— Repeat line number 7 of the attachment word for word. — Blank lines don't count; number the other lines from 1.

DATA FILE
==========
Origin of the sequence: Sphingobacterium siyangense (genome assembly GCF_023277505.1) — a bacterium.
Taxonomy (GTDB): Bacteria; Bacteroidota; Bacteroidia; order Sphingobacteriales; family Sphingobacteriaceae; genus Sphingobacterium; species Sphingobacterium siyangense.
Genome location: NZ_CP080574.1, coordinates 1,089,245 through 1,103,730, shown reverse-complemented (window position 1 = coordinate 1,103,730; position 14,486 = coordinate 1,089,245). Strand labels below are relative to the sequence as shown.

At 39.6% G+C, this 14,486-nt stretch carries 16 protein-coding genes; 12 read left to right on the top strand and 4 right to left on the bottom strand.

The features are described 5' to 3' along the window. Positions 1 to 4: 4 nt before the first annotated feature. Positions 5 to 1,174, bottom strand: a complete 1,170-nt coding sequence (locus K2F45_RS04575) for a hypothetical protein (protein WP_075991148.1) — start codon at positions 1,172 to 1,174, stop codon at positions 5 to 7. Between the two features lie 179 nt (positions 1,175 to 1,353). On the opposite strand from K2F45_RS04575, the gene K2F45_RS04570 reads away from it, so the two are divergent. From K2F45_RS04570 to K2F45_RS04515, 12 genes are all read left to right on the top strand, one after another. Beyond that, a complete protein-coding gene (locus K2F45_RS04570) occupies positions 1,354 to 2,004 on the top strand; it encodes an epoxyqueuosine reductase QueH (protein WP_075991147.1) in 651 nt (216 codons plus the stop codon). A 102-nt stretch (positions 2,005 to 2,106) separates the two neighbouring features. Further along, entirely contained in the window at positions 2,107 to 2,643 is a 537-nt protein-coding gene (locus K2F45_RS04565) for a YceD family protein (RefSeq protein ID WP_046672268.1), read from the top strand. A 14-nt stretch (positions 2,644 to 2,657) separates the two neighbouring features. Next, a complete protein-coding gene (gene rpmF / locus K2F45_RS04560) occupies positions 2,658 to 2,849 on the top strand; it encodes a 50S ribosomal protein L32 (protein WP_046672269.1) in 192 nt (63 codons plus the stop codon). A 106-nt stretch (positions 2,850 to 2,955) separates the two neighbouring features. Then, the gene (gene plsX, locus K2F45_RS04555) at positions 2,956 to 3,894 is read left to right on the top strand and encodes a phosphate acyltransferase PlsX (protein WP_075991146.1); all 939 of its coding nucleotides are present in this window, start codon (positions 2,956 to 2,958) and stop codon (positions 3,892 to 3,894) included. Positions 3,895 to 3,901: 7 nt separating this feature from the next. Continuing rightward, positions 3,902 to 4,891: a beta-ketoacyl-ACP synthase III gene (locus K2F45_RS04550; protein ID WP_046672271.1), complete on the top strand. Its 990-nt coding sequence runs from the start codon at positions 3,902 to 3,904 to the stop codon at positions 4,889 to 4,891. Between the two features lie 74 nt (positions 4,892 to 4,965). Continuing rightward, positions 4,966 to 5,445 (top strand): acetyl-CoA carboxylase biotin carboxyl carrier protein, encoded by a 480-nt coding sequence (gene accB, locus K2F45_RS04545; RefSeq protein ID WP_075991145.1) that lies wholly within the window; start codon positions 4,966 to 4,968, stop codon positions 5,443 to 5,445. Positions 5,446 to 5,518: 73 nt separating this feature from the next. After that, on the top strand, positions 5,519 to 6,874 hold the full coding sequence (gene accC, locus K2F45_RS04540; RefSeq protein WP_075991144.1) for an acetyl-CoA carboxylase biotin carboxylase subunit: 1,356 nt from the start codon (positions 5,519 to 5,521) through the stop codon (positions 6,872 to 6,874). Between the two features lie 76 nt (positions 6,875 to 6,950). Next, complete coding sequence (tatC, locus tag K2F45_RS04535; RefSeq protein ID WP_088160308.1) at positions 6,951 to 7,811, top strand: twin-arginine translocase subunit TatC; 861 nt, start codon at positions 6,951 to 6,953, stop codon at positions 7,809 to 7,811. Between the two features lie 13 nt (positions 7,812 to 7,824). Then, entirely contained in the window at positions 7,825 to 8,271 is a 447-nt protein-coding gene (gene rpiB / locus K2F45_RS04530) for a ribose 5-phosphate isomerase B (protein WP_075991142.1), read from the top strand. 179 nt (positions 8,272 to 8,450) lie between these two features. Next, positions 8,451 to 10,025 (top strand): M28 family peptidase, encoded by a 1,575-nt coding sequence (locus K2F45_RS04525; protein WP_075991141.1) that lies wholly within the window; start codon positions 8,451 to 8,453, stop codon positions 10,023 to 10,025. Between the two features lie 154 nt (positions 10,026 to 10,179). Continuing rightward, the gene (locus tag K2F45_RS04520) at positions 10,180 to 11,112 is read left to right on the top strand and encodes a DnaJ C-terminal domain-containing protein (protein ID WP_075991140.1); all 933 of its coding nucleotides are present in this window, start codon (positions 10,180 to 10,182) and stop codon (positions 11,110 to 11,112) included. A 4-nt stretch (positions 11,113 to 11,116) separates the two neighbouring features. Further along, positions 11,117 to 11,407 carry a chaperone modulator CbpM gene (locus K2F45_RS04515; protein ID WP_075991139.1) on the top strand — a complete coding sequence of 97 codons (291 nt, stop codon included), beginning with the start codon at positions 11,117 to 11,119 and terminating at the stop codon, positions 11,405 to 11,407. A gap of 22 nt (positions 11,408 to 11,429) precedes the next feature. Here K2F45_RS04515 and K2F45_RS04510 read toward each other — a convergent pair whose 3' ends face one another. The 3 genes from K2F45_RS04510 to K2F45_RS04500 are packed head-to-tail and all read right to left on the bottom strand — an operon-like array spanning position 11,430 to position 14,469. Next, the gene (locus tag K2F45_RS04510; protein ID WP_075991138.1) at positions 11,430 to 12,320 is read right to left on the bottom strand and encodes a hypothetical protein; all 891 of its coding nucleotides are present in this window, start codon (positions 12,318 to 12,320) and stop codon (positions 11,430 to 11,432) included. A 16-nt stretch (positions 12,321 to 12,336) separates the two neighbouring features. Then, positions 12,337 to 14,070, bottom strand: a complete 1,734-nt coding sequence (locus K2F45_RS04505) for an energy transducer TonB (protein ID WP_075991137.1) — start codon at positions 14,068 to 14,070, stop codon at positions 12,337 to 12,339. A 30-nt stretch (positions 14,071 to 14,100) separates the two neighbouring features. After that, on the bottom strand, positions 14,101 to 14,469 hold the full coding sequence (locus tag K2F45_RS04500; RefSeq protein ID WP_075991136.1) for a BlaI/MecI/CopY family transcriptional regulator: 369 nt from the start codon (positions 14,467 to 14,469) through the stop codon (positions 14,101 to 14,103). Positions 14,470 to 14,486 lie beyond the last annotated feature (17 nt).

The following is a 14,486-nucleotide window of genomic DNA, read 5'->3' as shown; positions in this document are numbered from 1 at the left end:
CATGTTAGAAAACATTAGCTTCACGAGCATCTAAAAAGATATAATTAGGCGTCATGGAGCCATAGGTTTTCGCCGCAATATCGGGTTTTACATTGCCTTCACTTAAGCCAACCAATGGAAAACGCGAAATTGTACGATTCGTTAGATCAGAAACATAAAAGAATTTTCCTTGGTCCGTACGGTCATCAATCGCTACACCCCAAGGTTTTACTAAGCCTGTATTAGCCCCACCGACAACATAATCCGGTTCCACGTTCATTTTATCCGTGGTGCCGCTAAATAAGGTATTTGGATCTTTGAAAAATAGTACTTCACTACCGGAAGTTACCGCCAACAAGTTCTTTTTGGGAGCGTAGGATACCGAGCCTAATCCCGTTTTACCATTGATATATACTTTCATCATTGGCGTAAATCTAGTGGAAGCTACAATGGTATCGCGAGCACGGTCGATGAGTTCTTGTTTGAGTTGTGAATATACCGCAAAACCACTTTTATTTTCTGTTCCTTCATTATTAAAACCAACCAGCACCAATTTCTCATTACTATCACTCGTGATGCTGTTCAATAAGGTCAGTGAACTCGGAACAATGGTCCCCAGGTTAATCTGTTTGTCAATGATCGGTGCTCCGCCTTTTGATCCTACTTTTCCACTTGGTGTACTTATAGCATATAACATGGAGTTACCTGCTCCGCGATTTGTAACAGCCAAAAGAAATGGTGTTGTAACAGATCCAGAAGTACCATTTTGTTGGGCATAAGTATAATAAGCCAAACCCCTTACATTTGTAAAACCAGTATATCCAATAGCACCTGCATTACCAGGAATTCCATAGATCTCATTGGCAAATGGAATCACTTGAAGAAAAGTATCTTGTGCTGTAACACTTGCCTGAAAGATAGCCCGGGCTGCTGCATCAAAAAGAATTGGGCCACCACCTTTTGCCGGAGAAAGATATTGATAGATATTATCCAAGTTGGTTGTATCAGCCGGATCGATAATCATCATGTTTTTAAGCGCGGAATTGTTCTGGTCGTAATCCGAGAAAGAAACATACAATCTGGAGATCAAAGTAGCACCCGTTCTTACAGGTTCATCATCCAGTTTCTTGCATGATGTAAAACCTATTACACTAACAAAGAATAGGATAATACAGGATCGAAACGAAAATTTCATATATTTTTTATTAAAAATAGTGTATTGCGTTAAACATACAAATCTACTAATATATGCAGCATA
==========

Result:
CATGTTAGAAAACATTAGCTTCACGAGCATCTAAAAAGATATAATTAGGCGTCATGGAGCCATAGGTTTTCGCCGCAATATCGGGTTTTACATTGCCTTCACTTAAGCCAACCAATGGAAAACGCGAAATTGTACGATTCGTTAGATCAGAAACATAAAAGAATTTTCCTTGGTCCGTACGGTCATCAATCGCTACACCCCAAGGTTTTACTAAGCCTGTATTAGCCCCACCGACAACATAATCCGGTTCCACGTTCATTTTATCCGTGGTGCCGCTAAATAAGGTATTTGGATCTTTGAAAAATAGTACTTCACTACCGGAAGTTACCGCCAACAAGTTCTTTTTGGGAGCGTAGGATACCGAGCCTAATCCCGTTTTACCATTGATATATACTTTCATCATTGGCGTAAATCTAGTGGAAGCTACAATGGTATCGCGAGCACGGTCGATGAGTTCTTGTTTGAGTTGTGAATATACCGCAAAACCACTTTTATTTTCTGTTCCTTCATTATTAAAACCAACCAGCACCAATTTCTCATTACTATCACTCGTGATGCTGTTCAATAAGGTCAGTGAACTCGGAACAATGGTCCCCAGGTTAATCTGTTTGTCAATGATCGGTGCTCCGCCTTTTGATCCTACTTTTCCACTTGGTGTACTTATAGCATATAACATGGAGTTACCTGCTCCGCGATTTGTAACAGCCAAAAGAAATGGTGTTGTAACAGATCCAGAAGTACCATTTTGTTGGGCATAAGTATAATAAGCCAAACCCCTTACATTTGTAAAACCAGTATATCCAATAGCACCTGCATTACCAGGAATTCCATAGATCTCATTGGCAAATGGAATCACTTGAAGAAAAGTATCTTGTGCTGTAACACTTGCCTGAAAGATAGCCCGGGCTGCTGCATCAAAAAGAATTGGGCCACCACCTTTTGCCGGAGAAAGATATTGATAGATATTATCCAAGTTGGTTGTATCAGCCGGATCGATAATCATCATGTTTTTAAGCGCGGAATTGTTCTGGTCGTAATCCGAGAAAGAAACATACAATCTGGAGATCAAAGTAGCACCCGTTCTTACAGGTTCATCATCCAGTTTCTTGCATGATGTAAAACCTATTACACTAACAAAGAATAGGATAATACAGGATCGAAACGAAAATTTCATATATTTTTTATTAAAAATAGTGTATTGCGTTAAACATACAAATCTACTAATATATGCAGCATA